exercise of their dictatorial powers was the publication of an edict and a provisional list of men to be thus "proscribed." The first list had been forwarded to Pedius before the actual publication of the edict,' and Cicero, who was at Tusculum, soon learnt that his own name, and those of his brother and nephew, were on it. The last scene shall be told in the words of Plutarch.
"While the conference between the triumvirs was going on Cicero was in his villa at Tusculum with his brother. When they heard of the proscription they resolved to remove to his seaside villa at Astura, and thence to take ship and join Brutus in Macedonia: for there were great reports of his success there. They travelled in litters overpowered by distress; and whenever there was a halt in the journey, the two litters were placed side by side and the brothers mingled their lamentations. Quintus was the more cast down of the two and was haunted with the idea of their want of money, for he had brought nothing, he said, with him, and Cicero himself was poorly provided for a journey. It would be better, therefore, he thought, for Cicero to precede him in his flight, while he went home, collected what was necessary, and hurried after him. This course was resolved upon, and the brothers parted with embraces and tears. Not many days after this Quintus was betrayed by his slaves and was put to death with his son. But Cicero reached Astura, found a vessel, embarked, and sailed with a favourable wind as far as Circeii. The pilots wished to put out to sea from that place at once: but whether it was that he feared the sea or had not yet given up all trust in the promise of Octavian, he disembarked and travelled a hundred furlongs upon the road to Rome. But once more, almost beside himself with distress and indecision, he returned to the sea-coast at Astura and there spent the night in terrified and hopeless reflexions. One of his ideas was to go to Octavian's house in disguise and kill himself at the hearth-altar and thus bring a curse upon it. But from undertaking this journey also he was deterred by a dread of being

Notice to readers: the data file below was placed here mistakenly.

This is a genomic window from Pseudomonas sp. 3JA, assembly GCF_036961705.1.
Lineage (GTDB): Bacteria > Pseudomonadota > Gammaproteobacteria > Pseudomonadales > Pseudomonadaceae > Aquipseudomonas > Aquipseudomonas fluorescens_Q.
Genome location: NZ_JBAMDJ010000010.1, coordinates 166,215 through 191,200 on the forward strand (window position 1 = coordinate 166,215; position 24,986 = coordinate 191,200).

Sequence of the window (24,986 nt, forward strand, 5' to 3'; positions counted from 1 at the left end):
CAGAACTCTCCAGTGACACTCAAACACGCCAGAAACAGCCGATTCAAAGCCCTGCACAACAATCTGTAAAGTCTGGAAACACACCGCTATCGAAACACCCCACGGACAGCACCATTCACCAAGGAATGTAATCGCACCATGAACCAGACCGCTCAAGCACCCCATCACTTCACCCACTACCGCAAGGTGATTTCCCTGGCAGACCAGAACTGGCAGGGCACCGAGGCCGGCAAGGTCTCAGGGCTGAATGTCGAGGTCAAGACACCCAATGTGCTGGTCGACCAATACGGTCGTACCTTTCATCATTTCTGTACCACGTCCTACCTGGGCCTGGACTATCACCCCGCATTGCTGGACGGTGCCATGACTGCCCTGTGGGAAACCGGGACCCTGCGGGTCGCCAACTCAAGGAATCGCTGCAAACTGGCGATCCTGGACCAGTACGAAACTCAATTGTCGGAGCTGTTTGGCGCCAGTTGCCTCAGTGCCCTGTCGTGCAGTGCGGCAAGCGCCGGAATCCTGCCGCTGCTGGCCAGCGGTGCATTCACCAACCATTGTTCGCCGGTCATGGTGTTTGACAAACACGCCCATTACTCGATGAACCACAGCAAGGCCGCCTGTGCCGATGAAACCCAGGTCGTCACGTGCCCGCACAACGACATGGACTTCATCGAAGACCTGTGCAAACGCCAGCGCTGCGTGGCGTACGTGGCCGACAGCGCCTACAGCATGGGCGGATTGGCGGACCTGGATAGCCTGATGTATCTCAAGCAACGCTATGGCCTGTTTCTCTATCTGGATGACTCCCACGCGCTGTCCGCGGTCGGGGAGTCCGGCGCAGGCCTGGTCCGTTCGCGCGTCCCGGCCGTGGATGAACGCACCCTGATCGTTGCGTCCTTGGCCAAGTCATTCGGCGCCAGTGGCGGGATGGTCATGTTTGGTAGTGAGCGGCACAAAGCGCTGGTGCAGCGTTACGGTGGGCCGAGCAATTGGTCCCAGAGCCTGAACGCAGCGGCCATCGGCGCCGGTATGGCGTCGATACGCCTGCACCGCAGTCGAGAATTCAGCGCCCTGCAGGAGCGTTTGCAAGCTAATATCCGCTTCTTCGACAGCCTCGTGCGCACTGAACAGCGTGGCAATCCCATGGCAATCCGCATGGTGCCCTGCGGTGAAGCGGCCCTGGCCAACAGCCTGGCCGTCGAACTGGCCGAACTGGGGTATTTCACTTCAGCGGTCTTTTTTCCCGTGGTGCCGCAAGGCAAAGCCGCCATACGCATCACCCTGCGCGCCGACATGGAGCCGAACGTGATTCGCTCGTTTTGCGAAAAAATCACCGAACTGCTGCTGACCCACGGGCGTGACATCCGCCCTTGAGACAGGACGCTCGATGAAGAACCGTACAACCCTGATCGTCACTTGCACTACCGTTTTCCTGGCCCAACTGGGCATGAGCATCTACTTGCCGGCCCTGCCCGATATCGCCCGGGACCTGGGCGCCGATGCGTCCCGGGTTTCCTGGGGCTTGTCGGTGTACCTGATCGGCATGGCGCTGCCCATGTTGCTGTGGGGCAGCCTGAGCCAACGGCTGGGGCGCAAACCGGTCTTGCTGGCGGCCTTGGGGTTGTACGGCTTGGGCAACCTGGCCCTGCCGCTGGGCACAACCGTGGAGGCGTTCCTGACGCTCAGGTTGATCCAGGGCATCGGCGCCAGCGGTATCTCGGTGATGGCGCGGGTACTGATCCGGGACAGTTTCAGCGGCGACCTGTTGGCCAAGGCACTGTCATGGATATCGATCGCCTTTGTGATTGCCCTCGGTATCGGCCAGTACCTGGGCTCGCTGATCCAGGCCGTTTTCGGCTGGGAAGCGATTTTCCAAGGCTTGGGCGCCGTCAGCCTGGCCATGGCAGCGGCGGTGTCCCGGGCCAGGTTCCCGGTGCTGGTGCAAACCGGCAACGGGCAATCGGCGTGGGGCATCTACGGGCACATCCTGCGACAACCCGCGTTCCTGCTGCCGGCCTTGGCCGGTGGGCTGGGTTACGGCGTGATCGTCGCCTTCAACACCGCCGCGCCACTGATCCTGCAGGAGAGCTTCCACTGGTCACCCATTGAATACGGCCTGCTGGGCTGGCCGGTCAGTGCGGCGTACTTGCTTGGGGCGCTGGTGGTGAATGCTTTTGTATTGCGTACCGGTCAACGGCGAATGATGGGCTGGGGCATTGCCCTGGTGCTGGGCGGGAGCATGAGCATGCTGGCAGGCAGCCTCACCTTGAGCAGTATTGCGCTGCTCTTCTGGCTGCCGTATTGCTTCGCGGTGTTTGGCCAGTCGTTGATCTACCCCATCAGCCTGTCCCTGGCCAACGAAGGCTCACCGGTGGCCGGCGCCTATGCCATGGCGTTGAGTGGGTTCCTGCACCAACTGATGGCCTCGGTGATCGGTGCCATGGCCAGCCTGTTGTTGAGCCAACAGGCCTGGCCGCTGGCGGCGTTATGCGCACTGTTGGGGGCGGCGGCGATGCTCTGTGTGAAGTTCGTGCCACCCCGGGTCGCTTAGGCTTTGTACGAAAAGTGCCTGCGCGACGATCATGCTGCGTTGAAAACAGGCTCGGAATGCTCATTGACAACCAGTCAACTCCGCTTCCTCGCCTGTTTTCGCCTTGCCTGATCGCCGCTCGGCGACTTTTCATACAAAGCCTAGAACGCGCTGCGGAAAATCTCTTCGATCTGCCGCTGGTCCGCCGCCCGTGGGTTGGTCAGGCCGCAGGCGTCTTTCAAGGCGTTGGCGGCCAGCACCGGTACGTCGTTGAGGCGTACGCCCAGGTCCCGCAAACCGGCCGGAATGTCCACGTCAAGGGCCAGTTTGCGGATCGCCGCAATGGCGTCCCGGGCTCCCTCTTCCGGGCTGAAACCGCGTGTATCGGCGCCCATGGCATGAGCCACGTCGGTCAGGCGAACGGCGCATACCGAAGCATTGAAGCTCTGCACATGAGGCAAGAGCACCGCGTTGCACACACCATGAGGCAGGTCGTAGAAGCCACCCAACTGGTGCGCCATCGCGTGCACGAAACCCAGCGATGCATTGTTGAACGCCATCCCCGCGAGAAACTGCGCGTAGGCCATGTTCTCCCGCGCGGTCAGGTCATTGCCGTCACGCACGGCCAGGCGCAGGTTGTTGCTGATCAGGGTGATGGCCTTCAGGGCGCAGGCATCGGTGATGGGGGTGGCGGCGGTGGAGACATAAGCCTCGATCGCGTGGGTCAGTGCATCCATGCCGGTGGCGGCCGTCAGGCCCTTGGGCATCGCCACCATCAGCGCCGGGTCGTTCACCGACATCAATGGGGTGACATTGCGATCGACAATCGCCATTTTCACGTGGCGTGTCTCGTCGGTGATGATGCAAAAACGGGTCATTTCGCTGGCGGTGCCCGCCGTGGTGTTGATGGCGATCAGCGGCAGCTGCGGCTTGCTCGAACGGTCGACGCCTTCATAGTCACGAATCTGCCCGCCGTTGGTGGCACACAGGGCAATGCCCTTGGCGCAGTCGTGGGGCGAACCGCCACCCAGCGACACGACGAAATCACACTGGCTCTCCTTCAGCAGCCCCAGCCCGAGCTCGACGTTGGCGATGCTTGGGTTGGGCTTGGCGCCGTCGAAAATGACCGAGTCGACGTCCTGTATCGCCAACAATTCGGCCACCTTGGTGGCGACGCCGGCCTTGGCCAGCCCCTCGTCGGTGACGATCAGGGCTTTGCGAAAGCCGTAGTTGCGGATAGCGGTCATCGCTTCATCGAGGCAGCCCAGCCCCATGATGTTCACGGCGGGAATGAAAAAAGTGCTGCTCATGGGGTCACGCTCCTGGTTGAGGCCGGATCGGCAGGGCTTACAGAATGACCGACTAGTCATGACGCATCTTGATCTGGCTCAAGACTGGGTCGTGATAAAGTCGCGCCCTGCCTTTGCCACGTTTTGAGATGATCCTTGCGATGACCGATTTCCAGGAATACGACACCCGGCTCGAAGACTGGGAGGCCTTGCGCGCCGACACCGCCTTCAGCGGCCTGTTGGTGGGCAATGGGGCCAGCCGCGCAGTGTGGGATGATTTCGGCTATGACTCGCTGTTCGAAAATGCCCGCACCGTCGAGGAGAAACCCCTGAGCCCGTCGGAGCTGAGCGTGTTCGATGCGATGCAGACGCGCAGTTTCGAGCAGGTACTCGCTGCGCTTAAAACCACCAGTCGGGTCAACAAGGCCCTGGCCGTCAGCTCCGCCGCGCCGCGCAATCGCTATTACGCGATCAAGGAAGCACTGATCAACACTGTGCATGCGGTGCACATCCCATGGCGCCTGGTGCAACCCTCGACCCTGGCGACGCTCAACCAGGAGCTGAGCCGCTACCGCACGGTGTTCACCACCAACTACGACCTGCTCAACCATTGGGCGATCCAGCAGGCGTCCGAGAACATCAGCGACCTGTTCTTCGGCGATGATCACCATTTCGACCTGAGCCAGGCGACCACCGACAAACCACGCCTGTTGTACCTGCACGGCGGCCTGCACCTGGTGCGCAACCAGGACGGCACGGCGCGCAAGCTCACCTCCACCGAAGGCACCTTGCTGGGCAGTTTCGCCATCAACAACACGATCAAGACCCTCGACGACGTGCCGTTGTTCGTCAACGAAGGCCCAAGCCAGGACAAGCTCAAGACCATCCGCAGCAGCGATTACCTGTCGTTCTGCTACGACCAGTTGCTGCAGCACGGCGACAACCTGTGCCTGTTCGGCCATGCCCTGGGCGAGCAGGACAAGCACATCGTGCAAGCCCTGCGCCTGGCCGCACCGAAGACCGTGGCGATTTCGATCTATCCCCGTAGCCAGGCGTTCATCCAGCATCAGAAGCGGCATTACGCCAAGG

1 The edict was not put up till the triumvirs entered Rome; but Cicero's name was among those forwarded before (App. B. C. iv. 4). For the text of the edict, see App. iv. 8-11.